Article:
UMUC Unveils Artistic and Educational Exploration of the Underground Railroad

UMUC will host an art exhibit, scholarly symposium and virtual tour that will feature more than 50 works by renowned artist Joseph Holston.


By Kerry O'Neill (koneill@mghus.com) |   October 16, 2008

ADELPHI, Md. (Oct 16, 2008) – UMUC announced a premier exhibition by renowned Maryland artist Joseph Holston, a cubist abstractionist, showcasing more than 50 original paintings, drawings and etchings that compose his visual narrative Color in Freedom: Journey Along the Underground Railroad. In conjunction with the exhibition, UMUC will also host an educational symposium and gallery tour with the artist that examines the historical context, visual presentation, and cultural and social significance of Holston’s provocative images. A virtual tour of the exhibition, produced by UMUC, will also be unveiled during the opening reception on Sunday, November 2, 2008, from 3 p.m. to 5 p.m., in the Arts Program Gallery at the UMUC Inn and Conference Center.

Holston created Color in Freedom: Journey Along the Underground Railroad to capture the essence of courage and determination required by the millions who lived in slavery as well as those who pursued the quest for freedom. Holston researched and created this remarkable collection over a two-year period with the goal of both inspiring and educating those who view the exhibit. The exhibit portrays four stages of slavery and escape, which Holston has titled The Unknown World, Living in Bondage—Life on the Plantation, Journey of Escape, and Color in Freedom.

In conjunction with the exhibit, a scholarly symposium on the Underground Railroad will be held on Saturday, November 1, 2008, from 10 a.m. to 6 p.m. This daylong event will include an examination of the historical context and cultural and social significance of Holston’s provocative images. The symposium will culminate with a reception and gallery walk, offering participants the chance to meet the artist and experience Holston’s work.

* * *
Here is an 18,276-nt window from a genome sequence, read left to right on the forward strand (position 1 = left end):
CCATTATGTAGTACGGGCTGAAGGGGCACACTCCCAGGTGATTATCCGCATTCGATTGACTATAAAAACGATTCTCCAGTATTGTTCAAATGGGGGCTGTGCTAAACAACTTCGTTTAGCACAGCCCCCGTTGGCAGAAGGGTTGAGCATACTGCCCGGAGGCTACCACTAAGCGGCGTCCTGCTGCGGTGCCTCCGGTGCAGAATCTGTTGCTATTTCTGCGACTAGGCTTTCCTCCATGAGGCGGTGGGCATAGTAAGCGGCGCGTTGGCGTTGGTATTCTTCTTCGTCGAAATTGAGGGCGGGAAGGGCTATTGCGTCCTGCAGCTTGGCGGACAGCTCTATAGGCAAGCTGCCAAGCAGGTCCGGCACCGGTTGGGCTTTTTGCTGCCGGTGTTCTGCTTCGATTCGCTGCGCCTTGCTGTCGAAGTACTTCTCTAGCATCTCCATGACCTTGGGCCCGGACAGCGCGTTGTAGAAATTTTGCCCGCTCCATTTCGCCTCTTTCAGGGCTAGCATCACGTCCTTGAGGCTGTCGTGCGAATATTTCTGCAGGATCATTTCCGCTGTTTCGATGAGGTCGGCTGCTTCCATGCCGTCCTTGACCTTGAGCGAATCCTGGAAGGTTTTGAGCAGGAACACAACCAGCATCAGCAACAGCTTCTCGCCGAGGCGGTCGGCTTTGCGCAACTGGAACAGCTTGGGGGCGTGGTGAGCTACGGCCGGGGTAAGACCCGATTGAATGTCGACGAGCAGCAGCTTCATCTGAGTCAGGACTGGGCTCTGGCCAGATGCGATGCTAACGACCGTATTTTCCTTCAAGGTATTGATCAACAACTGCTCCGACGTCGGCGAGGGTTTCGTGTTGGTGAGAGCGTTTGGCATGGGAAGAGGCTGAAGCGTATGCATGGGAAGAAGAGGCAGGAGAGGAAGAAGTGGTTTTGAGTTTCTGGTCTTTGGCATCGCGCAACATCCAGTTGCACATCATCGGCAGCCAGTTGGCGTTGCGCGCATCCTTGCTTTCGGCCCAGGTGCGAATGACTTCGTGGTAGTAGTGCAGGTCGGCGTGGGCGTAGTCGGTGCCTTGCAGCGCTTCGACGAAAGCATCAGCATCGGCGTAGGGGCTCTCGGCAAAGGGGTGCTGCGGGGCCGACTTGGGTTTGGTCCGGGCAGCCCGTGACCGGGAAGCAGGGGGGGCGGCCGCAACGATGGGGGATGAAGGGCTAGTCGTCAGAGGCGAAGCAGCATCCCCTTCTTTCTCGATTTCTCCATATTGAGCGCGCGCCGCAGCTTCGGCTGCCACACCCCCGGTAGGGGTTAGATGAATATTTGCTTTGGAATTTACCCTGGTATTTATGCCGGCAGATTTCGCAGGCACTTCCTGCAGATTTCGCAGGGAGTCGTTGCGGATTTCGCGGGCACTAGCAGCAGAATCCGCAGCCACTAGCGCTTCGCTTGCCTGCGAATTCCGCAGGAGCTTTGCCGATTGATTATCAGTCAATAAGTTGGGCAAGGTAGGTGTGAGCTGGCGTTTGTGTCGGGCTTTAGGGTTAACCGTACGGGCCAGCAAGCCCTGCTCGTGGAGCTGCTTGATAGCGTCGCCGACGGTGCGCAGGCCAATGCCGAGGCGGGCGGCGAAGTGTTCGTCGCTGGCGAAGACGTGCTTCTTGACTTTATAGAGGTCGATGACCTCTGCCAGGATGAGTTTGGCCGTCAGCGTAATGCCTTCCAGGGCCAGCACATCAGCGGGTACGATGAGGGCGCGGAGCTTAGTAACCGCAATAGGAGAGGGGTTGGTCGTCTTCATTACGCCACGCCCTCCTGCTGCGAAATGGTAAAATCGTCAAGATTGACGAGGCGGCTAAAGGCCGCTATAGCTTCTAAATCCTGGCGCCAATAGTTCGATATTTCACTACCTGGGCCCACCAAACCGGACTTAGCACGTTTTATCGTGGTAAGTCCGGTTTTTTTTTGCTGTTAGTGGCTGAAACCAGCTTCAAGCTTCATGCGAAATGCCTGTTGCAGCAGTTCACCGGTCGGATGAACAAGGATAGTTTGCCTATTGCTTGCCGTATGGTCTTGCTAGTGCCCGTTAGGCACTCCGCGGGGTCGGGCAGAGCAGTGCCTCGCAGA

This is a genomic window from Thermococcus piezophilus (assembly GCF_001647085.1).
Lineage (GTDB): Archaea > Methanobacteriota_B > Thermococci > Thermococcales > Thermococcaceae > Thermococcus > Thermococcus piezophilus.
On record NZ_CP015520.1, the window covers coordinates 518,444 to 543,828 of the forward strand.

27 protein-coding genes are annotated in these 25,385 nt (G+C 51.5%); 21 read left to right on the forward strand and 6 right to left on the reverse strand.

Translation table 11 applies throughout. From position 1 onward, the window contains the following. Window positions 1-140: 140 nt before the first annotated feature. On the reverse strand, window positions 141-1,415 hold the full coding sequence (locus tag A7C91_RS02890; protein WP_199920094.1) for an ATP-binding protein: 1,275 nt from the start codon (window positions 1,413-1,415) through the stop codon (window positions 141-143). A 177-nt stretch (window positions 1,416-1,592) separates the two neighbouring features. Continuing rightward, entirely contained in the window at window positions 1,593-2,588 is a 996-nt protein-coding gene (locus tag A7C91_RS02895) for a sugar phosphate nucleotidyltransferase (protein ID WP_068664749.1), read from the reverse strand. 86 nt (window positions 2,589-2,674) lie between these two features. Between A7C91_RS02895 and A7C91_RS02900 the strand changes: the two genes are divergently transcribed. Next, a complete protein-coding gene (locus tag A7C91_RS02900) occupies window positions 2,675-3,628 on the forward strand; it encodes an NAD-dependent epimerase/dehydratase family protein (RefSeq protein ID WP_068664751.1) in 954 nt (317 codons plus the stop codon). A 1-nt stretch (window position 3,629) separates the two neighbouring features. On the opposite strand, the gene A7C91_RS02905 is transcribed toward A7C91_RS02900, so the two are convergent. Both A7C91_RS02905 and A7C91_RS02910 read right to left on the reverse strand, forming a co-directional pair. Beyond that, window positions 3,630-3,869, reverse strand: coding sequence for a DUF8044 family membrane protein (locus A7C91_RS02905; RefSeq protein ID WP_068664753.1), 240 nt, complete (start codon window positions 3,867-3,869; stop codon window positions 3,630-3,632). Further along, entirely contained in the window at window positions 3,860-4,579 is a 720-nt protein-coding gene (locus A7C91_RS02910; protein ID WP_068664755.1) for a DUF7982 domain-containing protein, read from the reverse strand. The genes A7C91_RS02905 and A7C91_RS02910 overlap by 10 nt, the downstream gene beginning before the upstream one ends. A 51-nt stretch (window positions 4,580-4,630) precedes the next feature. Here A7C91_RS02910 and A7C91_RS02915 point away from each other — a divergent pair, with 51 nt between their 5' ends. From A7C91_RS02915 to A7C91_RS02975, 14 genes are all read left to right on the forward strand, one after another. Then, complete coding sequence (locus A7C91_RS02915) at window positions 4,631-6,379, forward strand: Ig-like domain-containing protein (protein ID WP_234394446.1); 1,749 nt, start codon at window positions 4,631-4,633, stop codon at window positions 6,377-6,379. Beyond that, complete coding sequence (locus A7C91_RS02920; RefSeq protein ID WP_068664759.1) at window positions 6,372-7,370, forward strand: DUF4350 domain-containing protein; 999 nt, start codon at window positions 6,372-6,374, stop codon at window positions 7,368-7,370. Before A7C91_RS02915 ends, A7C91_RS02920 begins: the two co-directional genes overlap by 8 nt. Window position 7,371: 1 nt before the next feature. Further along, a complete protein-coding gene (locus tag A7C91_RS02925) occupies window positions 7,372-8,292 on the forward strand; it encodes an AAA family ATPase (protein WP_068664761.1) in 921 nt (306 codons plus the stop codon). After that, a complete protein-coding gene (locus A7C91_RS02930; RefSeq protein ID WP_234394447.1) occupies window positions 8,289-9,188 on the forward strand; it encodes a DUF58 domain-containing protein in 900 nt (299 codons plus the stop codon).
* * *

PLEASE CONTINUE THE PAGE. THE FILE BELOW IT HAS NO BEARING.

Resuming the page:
The virtual tour, which will be accessible both online and on CD, will allow visitors to view a full-color image of each piece on display in the Color in Freedom exhibit, each accompanied by a descriptive narrative of the work and Holston’s vision.

The exhibit, tour and symposium are cosponsored by the David C. Driskell Center for the Study of the Visual Arts and Culture of African Americans and the African Diaspora at the University of Maryland, College Park.

Times and dates for the scheduled events:

Educational Symposium: Saturday, November 1, 2008, 10 a.m. to 6 p.m.

Opening Reception: Sunday, November 2, 2008, 3 p.m. to 5 p.m.

Exhibit Dates: November 2-March 1, 2009, 9 a.m. to 9 p.m. (daily)

The cost to attend the symposium is: $100 for adults, $40 for students, and $75 for UMUC and UMCP faculty. Registration fee covers conference, breakfast and lunch, parking and admission to the evening reception.

Distinguished speakers scheduled to appear during the symposium include:

John E. Fleming, PhD (Author of “America I Am - The African American Imprint”)
Cheryl LaRoche, PhD (Georgetown University)
Cassandra Newby-Alexander, PhD (Norfolk State University)
Barbara Stephanic, PhD (College of Southern Maryland)
Richard J. M. Blackett, PhD (Vanderbilt University)

For more information about the opening reception, educational symposium, virtual tour and integrated lesson plans, please visit www.umuc.edu/colorinfreedom or call 301-985-7937.